Eduardo Calò MSc

Eduardo Calò MSc

Natural Language Processing

I am a PhD Candidate in the Natural Language Processing (NLP) group of the Department of Information and Computing Sciences, under the supervision of Prof. Kees van Deemter. I work in the field of Natural Language Generation to explain the meaning of logical formulae, in the framework of the Interactive Natural Language Technology for Explainable Artificial Intelligence (NL4XAI) project, funded by the EU Horizon 2020 program under the Marie Sklodowska-Curie grant.



I am keen on supervising students interested in the following areas of logic-to-text generation. (Each project is open to modification: The actual plan will be worked out in conversation with the student to fit their skills and interests.)


Translating first-order logic (FOL) formulae into a natural language.

The bulk of this project is to develop a natural language generation (NLG) system that takes FOL formulae as input, and outputs natural language texts providing the same information as the original inputs. Most previous attempts include rule-based or neural systems taking various formalisms as input and translating them into English.

Natural extensions include:

(i) Using hybrid approaches, i.e., merging the accuracy of symbolic methods, with the power of neural models.

(ii) Developing systems for languages other than English to study the challenges that other (possibly typologically different) languages could pose.

(iii) Expanding current systems in such a way that they can handle formulae with equality (=) and/or logical operators other than the canonical ones (e.g., XOR).

(iv) Including background information/knowledge in translation, e.g., the fact that an object cannot be in two different places at the same time.


Suggested readings:

Desirable skills (different combinations depending on the selected subproject):

  • Knowledge of NLG.
  • Interest in languages and linguistics.
  • Fluency in a language other than English.
  • Knowledge of logic.
  • Good programming skills.


Evaluating the quality of text generated from logical formulae.

Is There is a man who runs and swims or eats a high-quality translation for the formula ?x(Man(x) ? Run(x) ? (Swim(x) ? Eat(x)))? Logically rich texts, such as the one above, present challenging phenomena (e.g., scope ambiguity, connectives precedence, etc.) that may make the texts themselves unclear to readers, hindering the message the original input formula intended to convey. Evaluating the quality of such texts is especially difficult. For example, defining the notion of quality is already problematic: What are the desirable properties in texts generated from logical formulae? What are the best ways to automatically evaluate them? Core properties we might want to look at include faithfulness (i.e., does the generated text convey all and only the information of the input formula?) and fluency (i.e., is the generated text grammatically accurate and natural-sounding). This project focuses on developing new automatic metrics to evaluate the quality of texts expressing logically complex information.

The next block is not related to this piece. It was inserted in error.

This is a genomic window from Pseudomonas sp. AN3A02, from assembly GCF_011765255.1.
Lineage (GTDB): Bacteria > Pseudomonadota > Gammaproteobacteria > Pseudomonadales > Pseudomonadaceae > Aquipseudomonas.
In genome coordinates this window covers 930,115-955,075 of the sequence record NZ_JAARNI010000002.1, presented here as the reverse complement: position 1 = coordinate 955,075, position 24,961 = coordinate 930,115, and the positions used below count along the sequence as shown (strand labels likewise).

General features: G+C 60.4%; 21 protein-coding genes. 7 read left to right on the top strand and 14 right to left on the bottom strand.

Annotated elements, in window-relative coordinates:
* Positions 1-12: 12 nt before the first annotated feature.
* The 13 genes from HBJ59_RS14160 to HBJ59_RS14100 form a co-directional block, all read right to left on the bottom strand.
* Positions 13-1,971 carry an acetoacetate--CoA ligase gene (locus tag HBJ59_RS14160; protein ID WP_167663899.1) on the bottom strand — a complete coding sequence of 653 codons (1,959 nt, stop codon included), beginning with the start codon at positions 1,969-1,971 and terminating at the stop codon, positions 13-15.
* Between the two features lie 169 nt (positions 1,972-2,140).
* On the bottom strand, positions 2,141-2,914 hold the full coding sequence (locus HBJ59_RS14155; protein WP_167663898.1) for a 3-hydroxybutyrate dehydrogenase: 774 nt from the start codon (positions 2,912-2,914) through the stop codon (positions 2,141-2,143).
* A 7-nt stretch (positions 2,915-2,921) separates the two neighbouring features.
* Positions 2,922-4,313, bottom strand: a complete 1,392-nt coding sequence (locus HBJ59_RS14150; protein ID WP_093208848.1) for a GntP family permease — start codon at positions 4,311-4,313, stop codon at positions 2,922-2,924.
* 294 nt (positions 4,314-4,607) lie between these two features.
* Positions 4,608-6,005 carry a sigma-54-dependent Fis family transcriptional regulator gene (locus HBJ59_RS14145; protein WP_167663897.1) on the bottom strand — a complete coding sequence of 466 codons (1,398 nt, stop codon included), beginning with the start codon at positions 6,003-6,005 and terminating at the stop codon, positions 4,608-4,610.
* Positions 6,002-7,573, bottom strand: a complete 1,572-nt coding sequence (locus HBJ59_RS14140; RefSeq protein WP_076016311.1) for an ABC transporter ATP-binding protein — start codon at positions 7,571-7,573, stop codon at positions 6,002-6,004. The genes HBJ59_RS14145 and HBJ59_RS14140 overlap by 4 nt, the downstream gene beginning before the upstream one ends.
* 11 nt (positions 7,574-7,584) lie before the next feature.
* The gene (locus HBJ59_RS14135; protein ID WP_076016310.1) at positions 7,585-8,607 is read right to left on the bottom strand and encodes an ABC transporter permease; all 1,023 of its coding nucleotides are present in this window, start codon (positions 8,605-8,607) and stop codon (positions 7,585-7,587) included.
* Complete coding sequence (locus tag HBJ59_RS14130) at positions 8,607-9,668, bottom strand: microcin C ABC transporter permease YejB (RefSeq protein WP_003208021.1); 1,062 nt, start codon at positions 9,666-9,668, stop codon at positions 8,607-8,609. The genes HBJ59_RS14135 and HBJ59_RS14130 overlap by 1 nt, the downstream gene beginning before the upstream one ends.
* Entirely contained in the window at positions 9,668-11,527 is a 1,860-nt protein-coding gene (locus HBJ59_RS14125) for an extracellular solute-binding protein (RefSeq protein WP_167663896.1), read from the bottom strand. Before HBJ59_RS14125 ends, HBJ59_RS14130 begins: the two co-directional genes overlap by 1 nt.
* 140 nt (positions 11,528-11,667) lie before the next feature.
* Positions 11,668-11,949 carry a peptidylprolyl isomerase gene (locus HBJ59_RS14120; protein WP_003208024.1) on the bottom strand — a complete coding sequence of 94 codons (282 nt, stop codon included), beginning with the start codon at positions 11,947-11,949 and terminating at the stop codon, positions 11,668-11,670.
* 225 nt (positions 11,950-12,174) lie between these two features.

Suggested readings:

Desirable skills:

  • Experience with experiments involving human participants.
  • Knowledge of statistical methods.
  • Interest in logic and linguistics.
  • Knowledge of language models and existing evaluation metrics.


Simplifying formulae of first-order logic (FOL).

Given a FOL formula p, what is the simplest formula q such that p and q are logically equivalent? Depending on how we define simplicity, this project may take very different directions. For example, we could define simplicity in terms of formula's length, e.g., measured by the number of symbols in it. In previous work, we have devised an algorithm that consistently finds the shortest logical equivalents of a given propositional logic formula. We would be interested in expanding this line of work to FOL.


Suggested readings:

Desirable skills:

  • Strong knowledge of (computational) logic.
  • Good programming skills.